In the bijin there is a necessary conflation of the real and the imaginary to produce a synthetic work of art – a melding of the two realms. It was in the figure of woman (or Woman) that an attempt was made to synthesise the natural and artificial, the actual and ideal, the universal and specific and the present and timeless, in what could be seen as what could be seen as a national achievement. The bijin could be considered a work of genius embodying national spirit and an expression of refinement of two thousand years of civilisation. The degree to which demographic isolation of Japan bred a cultural and ethnic difference from neighbouring nations – and how that influenced national standards of female beauty – is not examined in this book.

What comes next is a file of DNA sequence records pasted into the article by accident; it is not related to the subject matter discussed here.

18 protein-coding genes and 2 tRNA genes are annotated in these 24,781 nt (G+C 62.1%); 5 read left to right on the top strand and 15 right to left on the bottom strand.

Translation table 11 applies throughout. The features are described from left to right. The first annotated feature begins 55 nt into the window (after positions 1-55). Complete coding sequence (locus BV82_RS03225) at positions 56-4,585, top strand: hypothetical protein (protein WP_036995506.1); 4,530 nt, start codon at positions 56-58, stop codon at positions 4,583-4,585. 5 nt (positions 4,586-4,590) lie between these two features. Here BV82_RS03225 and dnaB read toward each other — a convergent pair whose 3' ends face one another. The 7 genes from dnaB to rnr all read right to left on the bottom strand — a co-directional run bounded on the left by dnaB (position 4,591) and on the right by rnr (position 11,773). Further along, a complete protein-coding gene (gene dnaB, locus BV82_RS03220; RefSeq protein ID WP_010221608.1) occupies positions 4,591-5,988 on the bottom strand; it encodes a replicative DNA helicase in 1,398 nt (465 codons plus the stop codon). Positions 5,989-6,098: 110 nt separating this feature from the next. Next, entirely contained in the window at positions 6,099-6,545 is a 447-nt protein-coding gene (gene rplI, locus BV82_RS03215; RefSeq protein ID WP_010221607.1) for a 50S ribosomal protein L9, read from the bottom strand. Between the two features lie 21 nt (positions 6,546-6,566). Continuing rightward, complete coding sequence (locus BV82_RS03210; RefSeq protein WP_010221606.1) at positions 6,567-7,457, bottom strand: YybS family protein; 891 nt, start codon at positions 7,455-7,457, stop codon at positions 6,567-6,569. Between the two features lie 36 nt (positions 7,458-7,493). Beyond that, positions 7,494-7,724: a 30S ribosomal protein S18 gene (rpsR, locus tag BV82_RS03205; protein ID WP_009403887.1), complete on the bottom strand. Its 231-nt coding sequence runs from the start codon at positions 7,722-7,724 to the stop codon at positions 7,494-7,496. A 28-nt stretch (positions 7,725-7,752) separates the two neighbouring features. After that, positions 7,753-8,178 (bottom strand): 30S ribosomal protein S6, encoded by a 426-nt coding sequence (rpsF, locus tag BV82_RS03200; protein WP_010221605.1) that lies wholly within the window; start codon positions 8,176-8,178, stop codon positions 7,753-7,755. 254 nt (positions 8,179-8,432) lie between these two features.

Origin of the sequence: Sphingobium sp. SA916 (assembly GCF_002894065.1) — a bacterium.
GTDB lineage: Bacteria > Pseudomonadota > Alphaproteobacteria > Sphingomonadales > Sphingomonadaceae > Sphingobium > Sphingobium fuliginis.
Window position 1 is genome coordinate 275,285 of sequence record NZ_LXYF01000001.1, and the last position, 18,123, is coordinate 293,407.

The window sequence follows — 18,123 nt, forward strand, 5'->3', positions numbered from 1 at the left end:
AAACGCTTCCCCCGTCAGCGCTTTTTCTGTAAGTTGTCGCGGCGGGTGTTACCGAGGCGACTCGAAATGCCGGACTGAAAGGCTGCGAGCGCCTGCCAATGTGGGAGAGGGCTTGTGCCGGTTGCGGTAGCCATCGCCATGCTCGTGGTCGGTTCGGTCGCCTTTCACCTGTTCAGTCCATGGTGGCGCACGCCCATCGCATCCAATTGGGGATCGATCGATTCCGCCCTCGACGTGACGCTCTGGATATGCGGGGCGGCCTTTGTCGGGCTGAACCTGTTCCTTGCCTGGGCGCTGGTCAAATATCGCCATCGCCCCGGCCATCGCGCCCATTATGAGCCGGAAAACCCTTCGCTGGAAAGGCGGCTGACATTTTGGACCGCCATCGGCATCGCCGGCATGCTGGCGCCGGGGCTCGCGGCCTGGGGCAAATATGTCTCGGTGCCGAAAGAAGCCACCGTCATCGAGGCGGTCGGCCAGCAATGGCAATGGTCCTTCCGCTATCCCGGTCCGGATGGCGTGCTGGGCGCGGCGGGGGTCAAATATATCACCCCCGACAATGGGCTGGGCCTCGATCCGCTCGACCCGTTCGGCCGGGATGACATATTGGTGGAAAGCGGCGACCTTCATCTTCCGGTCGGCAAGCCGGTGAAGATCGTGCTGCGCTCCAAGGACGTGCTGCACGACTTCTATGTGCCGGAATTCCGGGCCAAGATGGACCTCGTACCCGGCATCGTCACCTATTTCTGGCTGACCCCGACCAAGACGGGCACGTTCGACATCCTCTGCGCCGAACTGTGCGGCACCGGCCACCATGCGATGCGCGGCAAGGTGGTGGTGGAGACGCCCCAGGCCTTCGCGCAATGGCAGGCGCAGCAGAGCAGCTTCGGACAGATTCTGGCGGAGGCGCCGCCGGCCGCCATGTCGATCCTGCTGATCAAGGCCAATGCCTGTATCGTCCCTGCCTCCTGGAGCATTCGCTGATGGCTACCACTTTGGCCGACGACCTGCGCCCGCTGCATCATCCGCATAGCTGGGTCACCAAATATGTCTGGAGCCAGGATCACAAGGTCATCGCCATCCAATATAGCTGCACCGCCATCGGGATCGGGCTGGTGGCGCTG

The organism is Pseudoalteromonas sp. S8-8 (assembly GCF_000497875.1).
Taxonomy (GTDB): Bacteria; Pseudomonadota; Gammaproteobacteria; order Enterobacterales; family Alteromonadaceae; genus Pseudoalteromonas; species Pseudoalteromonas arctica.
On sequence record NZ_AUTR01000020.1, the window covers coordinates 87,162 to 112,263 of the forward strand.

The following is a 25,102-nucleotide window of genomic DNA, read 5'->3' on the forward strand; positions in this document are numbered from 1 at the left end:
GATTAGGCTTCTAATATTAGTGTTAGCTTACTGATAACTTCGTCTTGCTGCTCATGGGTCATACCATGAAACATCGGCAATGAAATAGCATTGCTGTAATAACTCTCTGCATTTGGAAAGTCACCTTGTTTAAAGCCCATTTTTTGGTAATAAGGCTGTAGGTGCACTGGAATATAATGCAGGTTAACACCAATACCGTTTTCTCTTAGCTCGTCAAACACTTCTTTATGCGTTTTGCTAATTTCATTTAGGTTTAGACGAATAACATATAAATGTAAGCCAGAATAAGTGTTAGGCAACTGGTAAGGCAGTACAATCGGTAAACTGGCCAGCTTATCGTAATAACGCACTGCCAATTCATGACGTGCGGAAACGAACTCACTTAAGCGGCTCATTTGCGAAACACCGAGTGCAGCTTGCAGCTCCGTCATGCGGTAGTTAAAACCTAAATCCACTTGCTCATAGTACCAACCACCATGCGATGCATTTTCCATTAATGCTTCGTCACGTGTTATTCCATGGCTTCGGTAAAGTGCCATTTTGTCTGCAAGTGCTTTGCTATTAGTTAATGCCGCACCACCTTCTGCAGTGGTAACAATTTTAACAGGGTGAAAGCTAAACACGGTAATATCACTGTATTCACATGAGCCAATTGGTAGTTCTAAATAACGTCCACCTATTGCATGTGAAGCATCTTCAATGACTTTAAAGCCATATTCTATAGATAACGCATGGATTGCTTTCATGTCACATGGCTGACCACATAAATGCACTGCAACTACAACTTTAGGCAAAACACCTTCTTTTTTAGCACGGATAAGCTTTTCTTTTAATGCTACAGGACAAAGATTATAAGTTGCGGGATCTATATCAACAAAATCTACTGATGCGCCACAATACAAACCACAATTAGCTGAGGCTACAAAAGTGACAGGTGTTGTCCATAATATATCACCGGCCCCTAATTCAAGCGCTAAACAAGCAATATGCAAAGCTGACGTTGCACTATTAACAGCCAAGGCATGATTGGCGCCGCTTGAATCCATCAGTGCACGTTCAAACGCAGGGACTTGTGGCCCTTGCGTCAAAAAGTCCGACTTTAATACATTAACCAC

The bijinga seems to have been a matter of isolated single figures (in full-figure and portrait formats, with limited background) rather than what in West we would call genre pictures. The banning of the publication of nudes by the Japanese government in 1888 circumscribed shunga (erotic art) but may not have had a noticeable impact upon bijinga. Traditionally, the Japanese had no category of the nude as a self-contained subject. Bijinga is notably not a field of the nude figure, though this matter is only briefly touched upon here. The female nude when it appeared in Meiji art seems to have been more prominent in yōga, with its Western categories of the nude, rather than bijinga. The Japanese of the Meiji period, when introduced to nudes in Western art, adopted the artistic term of rataiga – “naked body”. This description precisely fails to convey the Western distinction between nudity and nakedness, the naked and the nude.